VOLUSIA COUNTY, Fla. — As part of Gov. Ron Desantis’ $114 billion budget recommendation for next year, more than $200 million would go toward coastal resiliency and restoration.

What You Need To Know

  • The Focus on Florida’s Future Budget recommends more than $157 million for resiliency projects and coral reef protection

  • Gov. Ron DeSantis recommended $50 million dollars go towards beach renourishment to help rebuild the state’s coastline

  • In Volusia County, residents said they are still recovering from last year’s storms, Hurricanes Ian and Nicole

According to DeSantis’ budget recommendations for Fiscal Year 2024-25, the state is recommended to invest more than $157 million for resiliency projects. Per the proposed budget, $100 million is recommended “for implementation of statewide resilience projects and $57 million for resiliency planning and coral reef protection.” 

The budget also recommends $50 million to go toward beach renourishment to help rebuild the state’s coastline after damage from Hurricanes Ian and Nicole. The governor’s office says the funds will “continue addressing Florida’s critically eroded shorelines.”

In Volusia County, residents are still in the process of recovering from last year’s storms, which is something DeSantis mentioned as he unveiled his budget plans earlier Tuesday.

If the budget is approved, Volusia County leaders say it’s tough to tell the direct impacts the budget will have on the county, and that they would need to see a breakdown of funds.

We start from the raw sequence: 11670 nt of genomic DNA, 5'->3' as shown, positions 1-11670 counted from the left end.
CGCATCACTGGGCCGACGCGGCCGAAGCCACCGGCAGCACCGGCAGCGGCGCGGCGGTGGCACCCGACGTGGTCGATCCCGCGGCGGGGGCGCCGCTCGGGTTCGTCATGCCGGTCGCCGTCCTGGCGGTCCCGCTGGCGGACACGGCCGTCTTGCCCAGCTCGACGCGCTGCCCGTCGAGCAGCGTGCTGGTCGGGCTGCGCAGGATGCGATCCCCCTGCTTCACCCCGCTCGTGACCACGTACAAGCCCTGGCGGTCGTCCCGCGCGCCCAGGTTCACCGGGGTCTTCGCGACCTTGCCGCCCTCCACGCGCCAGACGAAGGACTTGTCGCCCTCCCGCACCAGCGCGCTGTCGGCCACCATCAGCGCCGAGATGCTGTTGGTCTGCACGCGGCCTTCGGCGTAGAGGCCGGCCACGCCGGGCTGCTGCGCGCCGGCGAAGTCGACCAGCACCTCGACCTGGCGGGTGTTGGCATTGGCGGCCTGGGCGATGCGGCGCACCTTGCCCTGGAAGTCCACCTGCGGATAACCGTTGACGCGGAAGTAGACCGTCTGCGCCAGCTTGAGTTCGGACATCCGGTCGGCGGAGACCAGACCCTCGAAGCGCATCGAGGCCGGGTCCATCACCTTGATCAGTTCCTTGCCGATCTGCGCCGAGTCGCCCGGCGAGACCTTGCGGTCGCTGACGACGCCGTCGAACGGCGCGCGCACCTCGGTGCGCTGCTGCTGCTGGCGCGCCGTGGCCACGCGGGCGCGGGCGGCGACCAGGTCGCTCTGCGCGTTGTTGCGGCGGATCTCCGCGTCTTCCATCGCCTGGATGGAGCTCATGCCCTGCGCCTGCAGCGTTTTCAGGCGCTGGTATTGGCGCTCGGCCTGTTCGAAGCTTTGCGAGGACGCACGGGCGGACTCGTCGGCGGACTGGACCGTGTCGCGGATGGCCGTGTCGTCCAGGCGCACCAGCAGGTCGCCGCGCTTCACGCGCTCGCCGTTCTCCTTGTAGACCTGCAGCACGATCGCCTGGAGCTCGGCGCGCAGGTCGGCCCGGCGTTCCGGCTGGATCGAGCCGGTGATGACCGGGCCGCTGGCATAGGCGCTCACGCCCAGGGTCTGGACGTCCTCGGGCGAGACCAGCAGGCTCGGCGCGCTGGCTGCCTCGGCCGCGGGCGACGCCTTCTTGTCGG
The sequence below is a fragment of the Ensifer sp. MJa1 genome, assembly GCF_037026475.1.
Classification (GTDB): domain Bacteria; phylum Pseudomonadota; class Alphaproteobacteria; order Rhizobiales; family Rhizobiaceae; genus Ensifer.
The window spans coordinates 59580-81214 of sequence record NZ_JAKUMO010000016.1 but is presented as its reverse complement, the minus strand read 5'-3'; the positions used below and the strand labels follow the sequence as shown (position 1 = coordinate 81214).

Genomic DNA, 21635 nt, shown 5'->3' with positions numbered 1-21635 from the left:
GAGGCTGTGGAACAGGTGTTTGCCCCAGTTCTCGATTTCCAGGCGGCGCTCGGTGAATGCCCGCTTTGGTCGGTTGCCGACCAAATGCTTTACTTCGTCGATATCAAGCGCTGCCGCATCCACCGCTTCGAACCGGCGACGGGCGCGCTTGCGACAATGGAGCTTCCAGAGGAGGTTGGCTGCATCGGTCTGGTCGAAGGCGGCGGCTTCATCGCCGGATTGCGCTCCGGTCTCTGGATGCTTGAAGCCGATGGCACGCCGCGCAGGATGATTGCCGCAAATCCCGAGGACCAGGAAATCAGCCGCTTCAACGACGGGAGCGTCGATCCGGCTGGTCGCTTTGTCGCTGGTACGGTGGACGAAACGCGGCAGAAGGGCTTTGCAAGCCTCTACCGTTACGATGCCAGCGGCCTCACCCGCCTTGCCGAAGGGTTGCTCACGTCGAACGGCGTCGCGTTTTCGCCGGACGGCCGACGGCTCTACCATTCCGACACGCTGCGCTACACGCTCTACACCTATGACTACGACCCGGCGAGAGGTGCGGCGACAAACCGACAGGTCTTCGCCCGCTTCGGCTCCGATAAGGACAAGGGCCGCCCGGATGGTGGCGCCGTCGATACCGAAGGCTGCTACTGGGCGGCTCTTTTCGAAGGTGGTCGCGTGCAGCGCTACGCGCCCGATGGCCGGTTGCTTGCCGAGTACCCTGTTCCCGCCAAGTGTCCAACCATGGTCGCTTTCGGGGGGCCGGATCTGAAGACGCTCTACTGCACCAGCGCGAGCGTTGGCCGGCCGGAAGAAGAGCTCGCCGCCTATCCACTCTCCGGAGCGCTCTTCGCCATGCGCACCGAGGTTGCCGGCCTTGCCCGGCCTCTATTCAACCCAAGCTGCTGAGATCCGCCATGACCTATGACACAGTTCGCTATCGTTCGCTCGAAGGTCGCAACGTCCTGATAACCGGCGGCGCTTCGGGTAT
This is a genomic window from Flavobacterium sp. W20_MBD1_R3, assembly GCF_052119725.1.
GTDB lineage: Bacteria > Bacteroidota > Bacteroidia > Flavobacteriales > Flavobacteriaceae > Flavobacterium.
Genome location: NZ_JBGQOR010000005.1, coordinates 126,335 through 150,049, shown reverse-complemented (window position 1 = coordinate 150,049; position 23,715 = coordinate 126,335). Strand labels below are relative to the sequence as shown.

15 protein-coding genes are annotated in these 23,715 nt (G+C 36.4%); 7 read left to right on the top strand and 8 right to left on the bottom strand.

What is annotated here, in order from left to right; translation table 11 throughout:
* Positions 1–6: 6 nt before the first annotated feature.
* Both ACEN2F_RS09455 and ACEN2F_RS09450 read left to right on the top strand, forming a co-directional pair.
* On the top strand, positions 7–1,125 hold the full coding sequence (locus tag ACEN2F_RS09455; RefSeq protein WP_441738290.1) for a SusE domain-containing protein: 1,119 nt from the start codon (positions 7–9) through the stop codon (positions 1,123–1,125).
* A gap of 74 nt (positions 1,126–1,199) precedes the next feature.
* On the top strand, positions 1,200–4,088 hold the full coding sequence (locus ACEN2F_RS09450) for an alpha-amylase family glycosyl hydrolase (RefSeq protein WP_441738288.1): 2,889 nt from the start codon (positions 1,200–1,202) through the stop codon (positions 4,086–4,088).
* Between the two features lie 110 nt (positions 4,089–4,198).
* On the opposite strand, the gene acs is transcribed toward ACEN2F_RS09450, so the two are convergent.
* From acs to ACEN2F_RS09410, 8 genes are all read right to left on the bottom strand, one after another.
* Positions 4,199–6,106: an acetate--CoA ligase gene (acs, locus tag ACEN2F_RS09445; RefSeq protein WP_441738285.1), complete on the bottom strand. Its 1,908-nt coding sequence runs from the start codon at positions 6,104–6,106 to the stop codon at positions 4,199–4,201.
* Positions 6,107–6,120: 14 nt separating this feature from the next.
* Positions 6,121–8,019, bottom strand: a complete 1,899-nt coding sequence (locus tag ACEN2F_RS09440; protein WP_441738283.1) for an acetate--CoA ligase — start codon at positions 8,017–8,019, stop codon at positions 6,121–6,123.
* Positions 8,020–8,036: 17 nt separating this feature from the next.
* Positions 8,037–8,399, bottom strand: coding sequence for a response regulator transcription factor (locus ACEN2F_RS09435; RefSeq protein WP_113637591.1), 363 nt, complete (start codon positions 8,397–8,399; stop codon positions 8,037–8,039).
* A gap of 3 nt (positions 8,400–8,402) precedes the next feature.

Some residents in the county said they still are rebuilding from last year’s storms. Just over a year ago, Volusia County resident Beth Ehle rode out Hurricane Nicole in her beachfront home in Wilbur-By-The-Sea. She said she watched her seawall wash away and her neighbor’s home fall into the ocean.

“It was horrible,” Ehle said. “I was freaking out. We were up all night.”

Ehle lived in the home for a decade prior to last year’s storms. She said the damage from the 2022 hurricane season is the worst she’s ever seen in her time living here. She also said damage from Hurricane Ian was made worse by Hurricane Nicole hitting just six weeks later.

“If it was just Ian, it would be one thing, but Nicole really ruined the beach,” Ehle said.

Ehle recently completed construction on her seawall — a victory in what’s been over a year-long recovery process. 

“They had to totally rebuild this wall and the secondary wall, the steps, and the patio,” Ehle said. “They just got done and that took a long, long time — well over a year.”

Ehle said she still has more work to do, but she’s grateful she only received damage to the outside of her home and yard.

“It’s probably going to be a year and a half until everything is done for us,” she said. “People that lost their houses, it’s going to be a very, very long time because they’ll have to rebuild.”

Ehle said the coast still has a long way to go in fully recovering from the storms. She said when you walk down the beach, you can still see debris from fallen homes, and that financial help is still needed. 

“You can see toilets, and beds and lamps,” she said. 

Earlier this month, Volusia County officials announced the Transform386 Hurricane Ian Homeowner Recovery Program.

The Transform386 program is for homeowners who experienced damage during Hurricane Ian, including those who need help to repair their homes, or residents who need to be reimbursed for projects already completed.

As of Tuesday, county officials said they’ve received 750 applications for the program. 

Applications are live on the county website now, and won’t close until May of next year. The link to the application can be found here.

Reagan Ryan is a 2023 — 2024 Report for America Corps Member, covering the environment and climate across Central Florida for Spectrum News 13. Report for America is a nonprofit national service program that places journalists in local newsrooms to report on under-covered issues.